20 Nov. Today was our MCI or mass casualty incident training drill.  Every year the station puts together volunteers for a mass casualty response in case something drastic happens on or near station.  This years scenario was an auto accident with 15 injured patents.  Mass casualty? you say... Well our hospital only has a total of 4 beds and a limited staff so anything that brings in more than 304 patients is declared an emergency.  The main focus on a mass casualty is setup of a primary medical triage and treatment area.  This area is set up in the apparatus bay at the firehouse.  Our bay is the best wide open space and it is next door to the actual hospital for ease of access to supplies.  The drill went fairly well.  I was off duty that day so I came in on the recall page.  I assumed the role of staging officer for a majority of the drill.  I also stayed close to the dispatch area to assist with communications.  I am waiting to see if I can get some cool pictures since I forgot to bring my camera.  Ill post them as soon as I can....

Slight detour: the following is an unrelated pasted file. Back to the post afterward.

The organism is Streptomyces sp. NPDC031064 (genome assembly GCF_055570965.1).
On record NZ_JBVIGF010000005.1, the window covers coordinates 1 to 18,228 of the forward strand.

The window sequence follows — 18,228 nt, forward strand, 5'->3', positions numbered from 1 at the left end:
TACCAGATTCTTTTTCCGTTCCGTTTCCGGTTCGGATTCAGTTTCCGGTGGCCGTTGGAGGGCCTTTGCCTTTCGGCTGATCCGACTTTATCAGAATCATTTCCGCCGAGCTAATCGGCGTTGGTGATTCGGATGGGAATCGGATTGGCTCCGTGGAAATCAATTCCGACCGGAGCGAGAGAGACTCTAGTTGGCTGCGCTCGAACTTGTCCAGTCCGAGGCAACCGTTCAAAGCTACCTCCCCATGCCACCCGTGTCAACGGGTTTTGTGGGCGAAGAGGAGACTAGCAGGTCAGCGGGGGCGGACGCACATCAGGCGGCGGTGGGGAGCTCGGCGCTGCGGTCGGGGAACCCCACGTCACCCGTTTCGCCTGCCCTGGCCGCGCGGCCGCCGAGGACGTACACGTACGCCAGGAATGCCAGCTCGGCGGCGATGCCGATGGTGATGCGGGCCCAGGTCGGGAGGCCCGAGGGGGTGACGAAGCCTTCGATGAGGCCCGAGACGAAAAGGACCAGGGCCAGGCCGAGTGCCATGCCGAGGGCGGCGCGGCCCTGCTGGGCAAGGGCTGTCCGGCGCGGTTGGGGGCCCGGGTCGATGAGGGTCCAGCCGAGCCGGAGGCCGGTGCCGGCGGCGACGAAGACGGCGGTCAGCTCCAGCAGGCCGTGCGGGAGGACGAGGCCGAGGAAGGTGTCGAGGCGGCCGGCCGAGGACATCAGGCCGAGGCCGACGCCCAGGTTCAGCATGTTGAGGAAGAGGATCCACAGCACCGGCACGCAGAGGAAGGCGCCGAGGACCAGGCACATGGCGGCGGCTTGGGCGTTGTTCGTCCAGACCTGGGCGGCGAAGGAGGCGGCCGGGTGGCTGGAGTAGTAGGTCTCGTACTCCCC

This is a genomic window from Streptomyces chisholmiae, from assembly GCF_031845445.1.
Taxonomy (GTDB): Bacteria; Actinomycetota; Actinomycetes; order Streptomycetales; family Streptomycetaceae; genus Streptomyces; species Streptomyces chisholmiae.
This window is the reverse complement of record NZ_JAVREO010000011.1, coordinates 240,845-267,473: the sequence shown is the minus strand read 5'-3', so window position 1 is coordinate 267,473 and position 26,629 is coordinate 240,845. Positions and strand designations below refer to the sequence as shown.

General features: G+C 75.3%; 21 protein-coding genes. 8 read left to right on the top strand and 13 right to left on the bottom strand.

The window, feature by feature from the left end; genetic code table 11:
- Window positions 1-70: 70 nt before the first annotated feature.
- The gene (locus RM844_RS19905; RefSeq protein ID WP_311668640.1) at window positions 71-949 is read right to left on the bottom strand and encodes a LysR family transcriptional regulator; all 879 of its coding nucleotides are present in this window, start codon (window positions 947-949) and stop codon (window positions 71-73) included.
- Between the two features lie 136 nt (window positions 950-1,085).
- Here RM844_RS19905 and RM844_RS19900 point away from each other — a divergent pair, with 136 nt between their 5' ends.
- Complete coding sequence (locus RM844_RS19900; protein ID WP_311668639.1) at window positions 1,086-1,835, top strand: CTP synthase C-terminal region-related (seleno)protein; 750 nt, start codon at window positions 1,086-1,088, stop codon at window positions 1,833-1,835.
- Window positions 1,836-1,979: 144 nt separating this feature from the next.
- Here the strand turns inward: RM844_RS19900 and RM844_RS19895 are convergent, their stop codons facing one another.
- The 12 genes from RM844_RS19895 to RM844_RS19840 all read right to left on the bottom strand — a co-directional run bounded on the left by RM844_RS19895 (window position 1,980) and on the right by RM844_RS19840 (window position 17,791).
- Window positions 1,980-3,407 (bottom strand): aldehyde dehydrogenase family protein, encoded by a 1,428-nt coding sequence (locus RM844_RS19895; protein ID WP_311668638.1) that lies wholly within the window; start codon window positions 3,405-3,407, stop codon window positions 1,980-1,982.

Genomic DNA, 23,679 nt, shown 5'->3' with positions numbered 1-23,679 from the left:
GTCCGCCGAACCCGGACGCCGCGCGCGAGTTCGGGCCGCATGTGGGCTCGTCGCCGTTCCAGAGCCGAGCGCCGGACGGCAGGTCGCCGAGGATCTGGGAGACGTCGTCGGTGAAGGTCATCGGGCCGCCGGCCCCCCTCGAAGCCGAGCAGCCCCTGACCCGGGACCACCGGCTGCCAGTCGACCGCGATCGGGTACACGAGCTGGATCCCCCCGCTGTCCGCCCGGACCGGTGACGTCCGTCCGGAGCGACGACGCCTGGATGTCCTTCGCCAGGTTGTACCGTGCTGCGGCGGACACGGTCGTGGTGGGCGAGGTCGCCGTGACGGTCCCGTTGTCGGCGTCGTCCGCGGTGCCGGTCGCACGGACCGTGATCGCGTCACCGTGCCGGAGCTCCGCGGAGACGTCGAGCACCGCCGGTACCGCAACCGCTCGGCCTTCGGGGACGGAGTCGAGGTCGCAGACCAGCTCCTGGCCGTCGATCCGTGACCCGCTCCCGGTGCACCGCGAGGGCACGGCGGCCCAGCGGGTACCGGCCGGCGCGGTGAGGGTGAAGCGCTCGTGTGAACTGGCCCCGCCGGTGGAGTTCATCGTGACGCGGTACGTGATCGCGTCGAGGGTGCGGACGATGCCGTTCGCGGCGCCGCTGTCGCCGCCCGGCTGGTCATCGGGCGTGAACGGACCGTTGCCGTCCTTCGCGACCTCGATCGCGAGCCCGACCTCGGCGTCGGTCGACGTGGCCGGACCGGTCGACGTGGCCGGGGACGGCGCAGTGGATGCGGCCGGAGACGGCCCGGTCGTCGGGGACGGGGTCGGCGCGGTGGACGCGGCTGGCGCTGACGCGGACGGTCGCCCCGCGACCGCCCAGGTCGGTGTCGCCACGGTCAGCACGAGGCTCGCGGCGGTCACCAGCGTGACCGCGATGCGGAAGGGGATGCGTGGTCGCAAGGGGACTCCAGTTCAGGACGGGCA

21 Nov.  Last week I got word that I was chosen for the primary Search and Rescue team.  The JASART (Joint Antarctic Search and Rescue Team) is an team of  mountaineers and SAR people from the US and New Zealand programs.  I am the primary medic along with a Physicians Assistant from the McMurdo Hospital.  I was issued gear earlier this week and attended my first training on Thursday the 20th.  The scenario was that reports of a fall injury on OB hill overlooking McMurdo.  I was on the number one hasty team sent first up the hill.  We quickly were attempting to triage around 8 persons involved.  In the big scheme of things our 3 person hasty team was faced with one serious fall injury, a minor ankle fracture patient and stressed out companion plus a highly intoxicated couple that was having a lovers spat to equal several skirmishes in the Zulu Wars.  Our Kiwi Hasty leader had to resort to a bit of open palm negotiations (slapping) to try to calm the scene.   My team found the first critical patient whom had fallen off the upper ridge.  Me and my VictimThe victim had several injuries including spinal injuries. The major obstacle with this patient was her location.  They found a rather dicey loose rock slope to place the patient on and footing was a huge issue.  Patient packaging was a serious undertaking.  Setting up a belayMyself and three assistants were able to gently get her packaged in the basket and haul it up to the top of the hill.  On the opposite side of the hill unseen by our hasty team the secondary team was working on a victim of a rather grizzly accident.  The synopsis of this victim was that he was sliding down the large snow gully on OB hill and his personal region met with a nasty interaction with an exposed anchor bar.  This victim was basically impaled on a spike in the crotch.  Now that you have stopped cringing or laughing hysterically the scenario is quite plausible.  This area of OB hill is used by a lot of persons for body sledding and the old search and rescue anchor poles are still in the hill covered with snow.  Having two critical patients on the hill posed quite a problem for our small team.  We were stretched quite thin and it became apparent that we were a bit short on rope for the entire operation.  Lowering operationsSome very ingenious invention the riggers managed to get both patients lowered off the hill within a few hours.  All in all I am quite impressed with the skill and dedication of the team and am quite proud to be chosen to be a part of the team.  I am defiantly looking forward to getting down to some Antarctic training.  Hopefully get to do some glacier travel and some crevasse rescue training.